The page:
How Manet Saw the Sea: The Burgeoning French Seaside Resort Culture Produced an Aesthetic Exploration by the Artist and His Contemporaries That Helped Usher in the Vanguard Painting of the Impressionist Movement

By Druick, Douglas; Groom, Gloria | USA TODAY, January 2004 | Go to article overview
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How Manet Saw the Sea: The Burgeoning French Seaside Resort Culture Produced an Aesthetic Exploration by the Artist and His Contemporaries That Helped Usher in the Vanguard Painting of the Impressionist Movement


Druick, Douglas, Groom, Gloria, USA TODAY


The MARINE PAINTINGS of Edouard Manet comprise a little-studied but highly significant aspect of career of the artist who is sometimes referred to as the father of Impressionism. Manet's seascapes--ranging from 1864 to shortly before his death in 1883--are evidence of complex interactions that link the artist to his immediate predecessors and contemporaries, including Eugene Delacroix, Gustave Courbet, James McNeill Whistler, Clande Monet, and Berthe Morisot, among others.

Born in 1832 in Paris, Manet experimented relentlessly, pushing the boundaries of his craft and building on past achievements of himself and others while responding to the new currents in vanguard painting. In taking the sea as a subject, however, Manet also could look to his personal experience. Before embarking on a career in painting, he attempted to pursue one in the navy. To this end, at the age of 16, he traveled aboard a merchant vessel on a three-month voyage to Brazil--a short but significant trip that may have inspired his later seascapes. As he wrote his mother at the time, "It is impossible to form an idea of the sea if you haven't seen it wild as we did."

In his 20s, Manet garnered recognition at the state-sponsored Salon exhibition in Paris and established himself as the painter to watch with pictures that translated old master painting into a modern idiom. In subject, light, and handling, "Still Life with Fish" (1864) recalls the tradition of the great French and Spanish masters of the genre. The work also displays Manet's bravura brushwork, economy of means, and ability to convey a sense of direct experience. By the time he executed this picture, however, official response attuned to the radical nature of his work had become negative, and the Salon juries routinely rejected his creations. It was then that Manet began depicting the sea. Embarking on tiffs new subject, he expanded his earlier ambitions to rival the great figure painters of the past, putting into service his extraordinary ability to suggest a direct sensation of reality. The genre of marine painting provides an ideal lens through which the modern viewer can witness this dynamic. This aspect of his work spoke to the emerging generation of vanguard artists, who would become known as the Impressionists.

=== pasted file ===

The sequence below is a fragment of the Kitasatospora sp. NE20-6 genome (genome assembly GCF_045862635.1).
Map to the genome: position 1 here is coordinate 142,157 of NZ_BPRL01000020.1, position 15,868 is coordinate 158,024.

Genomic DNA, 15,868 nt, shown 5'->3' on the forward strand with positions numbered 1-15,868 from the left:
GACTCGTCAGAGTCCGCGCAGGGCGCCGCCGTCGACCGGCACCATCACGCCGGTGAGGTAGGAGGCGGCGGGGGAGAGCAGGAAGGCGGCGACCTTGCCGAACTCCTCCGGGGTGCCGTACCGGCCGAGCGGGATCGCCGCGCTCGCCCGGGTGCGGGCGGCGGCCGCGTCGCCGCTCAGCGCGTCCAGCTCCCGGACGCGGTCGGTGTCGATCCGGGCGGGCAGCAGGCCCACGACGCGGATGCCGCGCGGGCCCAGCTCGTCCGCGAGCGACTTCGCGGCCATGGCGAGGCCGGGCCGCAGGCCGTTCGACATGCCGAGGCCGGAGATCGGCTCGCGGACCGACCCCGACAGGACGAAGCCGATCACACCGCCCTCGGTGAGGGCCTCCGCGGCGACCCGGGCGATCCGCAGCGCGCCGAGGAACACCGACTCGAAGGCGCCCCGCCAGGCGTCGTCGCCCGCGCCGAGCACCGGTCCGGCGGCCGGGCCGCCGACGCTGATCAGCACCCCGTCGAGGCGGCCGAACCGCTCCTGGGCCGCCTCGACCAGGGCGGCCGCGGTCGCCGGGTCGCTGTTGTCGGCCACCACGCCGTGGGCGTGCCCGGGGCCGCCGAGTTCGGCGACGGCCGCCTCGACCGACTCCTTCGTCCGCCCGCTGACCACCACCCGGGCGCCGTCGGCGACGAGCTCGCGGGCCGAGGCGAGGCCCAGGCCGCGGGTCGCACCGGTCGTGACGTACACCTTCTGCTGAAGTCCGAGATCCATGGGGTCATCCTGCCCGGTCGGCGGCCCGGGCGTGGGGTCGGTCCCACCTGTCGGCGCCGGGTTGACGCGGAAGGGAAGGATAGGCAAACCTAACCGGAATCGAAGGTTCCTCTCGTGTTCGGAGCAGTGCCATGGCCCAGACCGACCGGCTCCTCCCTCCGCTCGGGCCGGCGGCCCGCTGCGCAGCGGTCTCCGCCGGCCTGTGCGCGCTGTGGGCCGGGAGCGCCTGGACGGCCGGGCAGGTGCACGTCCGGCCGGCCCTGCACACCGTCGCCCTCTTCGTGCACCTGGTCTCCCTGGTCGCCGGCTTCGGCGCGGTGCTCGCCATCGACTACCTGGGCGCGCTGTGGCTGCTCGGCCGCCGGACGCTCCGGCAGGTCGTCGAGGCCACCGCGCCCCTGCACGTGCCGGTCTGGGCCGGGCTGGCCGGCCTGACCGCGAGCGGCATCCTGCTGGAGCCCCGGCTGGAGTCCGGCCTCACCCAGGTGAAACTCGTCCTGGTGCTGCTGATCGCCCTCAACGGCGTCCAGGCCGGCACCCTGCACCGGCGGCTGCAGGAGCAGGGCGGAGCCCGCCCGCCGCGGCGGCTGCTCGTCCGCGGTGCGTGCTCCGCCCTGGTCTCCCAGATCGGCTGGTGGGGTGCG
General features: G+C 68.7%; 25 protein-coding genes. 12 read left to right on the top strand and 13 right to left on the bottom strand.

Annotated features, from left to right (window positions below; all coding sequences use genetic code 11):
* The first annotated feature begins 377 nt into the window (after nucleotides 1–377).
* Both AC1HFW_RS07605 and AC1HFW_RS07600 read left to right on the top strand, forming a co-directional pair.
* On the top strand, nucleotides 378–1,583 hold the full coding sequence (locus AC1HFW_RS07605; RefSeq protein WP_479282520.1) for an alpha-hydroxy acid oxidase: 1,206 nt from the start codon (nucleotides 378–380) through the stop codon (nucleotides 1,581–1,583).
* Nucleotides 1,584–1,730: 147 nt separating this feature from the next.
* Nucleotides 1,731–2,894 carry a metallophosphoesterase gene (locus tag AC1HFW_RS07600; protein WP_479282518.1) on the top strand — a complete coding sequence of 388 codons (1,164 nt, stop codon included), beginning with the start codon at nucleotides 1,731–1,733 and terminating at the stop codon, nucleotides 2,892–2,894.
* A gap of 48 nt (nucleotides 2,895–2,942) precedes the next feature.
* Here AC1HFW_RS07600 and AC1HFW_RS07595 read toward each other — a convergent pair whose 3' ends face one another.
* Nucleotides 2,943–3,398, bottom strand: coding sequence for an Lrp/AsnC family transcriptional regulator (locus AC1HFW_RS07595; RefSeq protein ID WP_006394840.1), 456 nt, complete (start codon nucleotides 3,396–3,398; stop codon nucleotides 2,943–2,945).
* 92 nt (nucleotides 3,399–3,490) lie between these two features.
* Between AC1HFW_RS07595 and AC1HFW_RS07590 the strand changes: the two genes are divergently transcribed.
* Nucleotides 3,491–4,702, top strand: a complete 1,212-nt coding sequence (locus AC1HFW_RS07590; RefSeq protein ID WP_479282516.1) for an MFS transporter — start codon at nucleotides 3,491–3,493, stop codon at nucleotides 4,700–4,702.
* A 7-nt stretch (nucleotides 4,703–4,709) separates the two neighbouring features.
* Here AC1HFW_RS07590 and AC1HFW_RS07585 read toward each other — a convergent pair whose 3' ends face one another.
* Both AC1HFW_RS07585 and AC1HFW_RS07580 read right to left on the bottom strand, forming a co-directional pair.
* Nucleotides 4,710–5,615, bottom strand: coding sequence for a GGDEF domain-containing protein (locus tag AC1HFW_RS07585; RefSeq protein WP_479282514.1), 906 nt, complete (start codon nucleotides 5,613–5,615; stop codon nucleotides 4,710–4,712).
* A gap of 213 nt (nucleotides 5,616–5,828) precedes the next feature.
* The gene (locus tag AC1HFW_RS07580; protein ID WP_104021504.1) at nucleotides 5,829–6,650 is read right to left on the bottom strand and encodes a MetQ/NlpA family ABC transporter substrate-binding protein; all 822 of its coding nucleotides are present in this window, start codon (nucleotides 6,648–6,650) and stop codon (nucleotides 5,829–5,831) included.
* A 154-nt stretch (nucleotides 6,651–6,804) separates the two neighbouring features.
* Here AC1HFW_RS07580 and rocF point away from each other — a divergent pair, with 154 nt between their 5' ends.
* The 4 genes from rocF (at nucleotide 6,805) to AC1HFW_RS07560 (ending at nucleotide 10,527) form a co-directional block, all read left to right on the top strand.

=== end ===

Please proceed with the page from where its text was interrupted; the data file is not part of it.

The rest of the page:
Manet had to contend with the traditions established by the 17th-century Dutch artists, who were familiar to him from his many visits to the Musee du Louvre in Paris. Befitting Holland's superior naval power, its artists pictured battles celebrating the young Republic, with special attention given to the details of the vessels and historic events. Willem van de Velde the Younger, arguably the most important marine painter of his time, went further, treating the sea as a stage for the action portrayed and a vehicle for his tour-de-force renderings of luminous skies and water reflections. Van de Velde's grand and monumental style established a template for sea painting in France during Manet's youth.

Following the Dutch tradition, Manet's rust marine effort is a historical painting depicting a naval hattie. The subject is a then current event: a celebrated episode in the American Civil War that took place off the coast of Cherbourg, France, in the English Channel, on June 19, 1864. There, within view of the beach, the seemingly unstoppable, wooden Confederate commerce raider, the Alabama, was sunk by the ironclad Union warship Kearsarge. The battle aroused great interest internationally, and, as a result, illustrations of the combat appeared in countless newspapers and magazines. Manet, in Paris, did not personally witness the event but almost immediately undertook an imaginative reconstruction drawn from the published accounts. Within a month of the battle, Manet's depiction of the conflict. "The Battle of the U.S.S. Kearsarge and the C.S.S. Alabama." was on view in the window of a Parisian gallery owned by the important print publisher Alfred Cadart.

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